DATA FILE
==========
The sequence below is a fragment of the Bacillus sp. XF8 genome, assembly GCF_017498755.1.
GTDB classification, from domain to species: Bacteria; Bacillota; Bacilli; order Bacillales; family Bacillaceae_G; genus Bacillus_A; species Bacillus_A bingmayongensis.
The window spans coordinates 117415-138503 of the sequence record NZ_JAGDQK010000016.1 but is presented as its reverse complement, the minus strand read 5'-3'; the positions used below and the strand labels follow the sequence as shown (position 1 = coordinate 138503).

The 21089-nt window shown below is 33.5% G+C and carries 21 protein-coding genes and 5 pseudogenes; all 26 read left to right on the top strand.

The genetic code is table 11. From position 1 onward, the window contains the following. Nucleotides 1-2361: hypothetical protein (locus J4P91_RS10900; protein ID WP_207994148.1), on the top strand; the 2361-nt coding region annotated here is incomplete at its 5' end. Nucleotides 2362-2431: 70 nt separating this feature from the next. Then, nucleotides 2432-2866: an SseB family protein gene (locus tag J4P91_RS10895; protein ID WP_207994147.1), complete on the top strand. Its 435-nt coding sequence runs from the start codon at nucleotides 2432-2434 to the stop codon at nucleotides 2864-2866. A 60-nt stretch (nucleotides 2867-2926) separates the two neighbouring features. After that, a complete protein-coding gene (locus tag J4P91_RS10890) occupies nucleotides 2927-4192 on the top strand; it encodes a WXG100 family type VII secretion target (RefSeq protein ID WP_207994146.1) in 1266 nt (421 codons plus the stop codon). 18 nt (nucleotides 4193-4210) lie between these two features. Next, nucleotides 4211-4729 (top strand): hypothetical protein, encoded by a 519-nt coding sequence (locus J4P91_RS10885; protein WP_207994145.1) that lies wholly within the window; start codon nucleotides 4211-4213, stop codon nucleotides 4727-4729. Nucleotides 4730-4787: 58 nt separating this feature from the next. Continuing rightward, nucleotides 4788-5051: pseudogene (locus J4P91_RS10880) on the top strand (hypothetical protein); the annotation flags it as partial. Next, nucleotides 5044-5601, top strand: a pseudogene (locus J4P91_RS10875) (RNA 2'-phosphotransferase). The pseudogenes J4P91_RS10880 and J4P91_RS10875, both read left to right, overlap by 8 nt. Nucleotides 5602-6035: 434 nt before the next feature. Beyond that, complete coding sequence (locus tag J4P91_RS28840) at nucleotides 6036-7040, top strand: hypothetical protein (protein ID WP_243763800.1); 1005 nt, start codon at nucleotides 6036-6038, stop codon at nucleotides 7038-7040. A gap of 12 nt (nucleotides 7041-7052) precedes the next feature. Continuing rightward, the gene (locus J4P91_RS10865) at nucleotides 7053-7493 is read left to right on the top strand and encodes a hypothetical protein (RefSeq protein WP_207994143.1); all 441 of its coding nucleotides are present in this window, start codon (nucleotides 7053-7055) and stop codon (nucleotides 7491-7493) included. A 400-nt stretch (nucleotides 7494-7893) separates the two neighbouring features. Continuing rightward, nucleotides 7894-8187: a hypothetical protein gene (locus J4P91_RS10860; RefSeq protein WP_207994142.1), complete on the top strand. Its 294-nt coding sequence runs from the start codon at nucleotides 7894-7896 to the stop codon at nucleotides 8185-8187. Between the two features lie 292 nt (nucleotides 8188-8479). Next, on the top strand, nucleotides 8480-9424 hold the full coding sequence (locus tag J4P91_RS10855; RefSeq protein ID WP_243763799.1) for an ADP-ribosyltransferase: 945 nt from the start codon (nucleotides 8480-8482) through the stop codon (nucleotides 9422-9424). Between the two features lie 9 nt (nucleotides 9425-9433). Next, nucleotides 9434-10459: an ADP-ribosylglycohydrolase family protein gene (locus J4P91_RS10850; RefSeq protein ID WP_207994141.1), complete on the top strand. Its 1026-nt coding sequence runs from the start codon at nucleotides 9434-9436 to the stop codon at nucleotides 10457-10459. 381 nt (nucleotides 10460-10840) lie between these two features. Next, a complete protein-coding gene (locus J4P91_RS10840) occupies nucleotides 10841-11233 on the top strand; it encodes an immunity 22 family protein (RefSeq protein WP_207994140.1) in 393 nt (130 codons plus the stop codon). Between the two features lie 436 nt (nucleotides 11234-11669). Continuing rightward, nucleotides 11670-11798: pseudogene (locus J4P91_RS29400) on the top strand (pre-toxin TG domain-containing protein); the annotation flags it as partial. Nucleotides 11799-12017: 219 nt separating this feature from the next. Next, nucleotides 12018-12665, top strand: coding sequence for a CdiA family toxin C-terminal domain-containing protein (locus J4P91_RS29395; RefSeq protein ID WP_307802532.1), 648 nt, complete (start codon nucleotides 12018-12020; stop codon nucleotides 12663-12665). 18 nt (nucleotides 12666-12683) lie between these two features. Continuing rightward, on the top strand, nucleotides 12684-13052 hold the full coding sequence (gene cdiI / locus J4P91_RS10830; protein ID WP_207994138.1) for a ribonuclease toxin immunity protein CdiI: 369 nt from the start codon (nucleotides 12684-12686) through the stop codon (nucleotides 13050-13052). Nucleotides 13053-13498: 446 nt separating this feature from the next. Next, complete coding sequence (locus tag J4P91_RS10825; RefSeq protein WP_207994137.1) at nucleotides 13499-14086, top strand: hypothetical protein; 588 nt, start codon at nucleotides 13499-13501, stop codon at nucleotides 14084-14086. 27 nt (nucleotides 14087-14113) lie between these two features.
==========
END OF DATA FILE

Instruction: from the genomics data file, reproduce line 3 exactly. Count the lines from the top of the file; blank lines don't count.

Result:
The window spans coordinates 117415-138503 of the sequence record NZ_JAGDQK010000016.1 but is presented as its reverse complement, the minus strand read 5'-3'; the positions used below and the strand labels follow the sequence as shown (position 1 = coordinate 138503).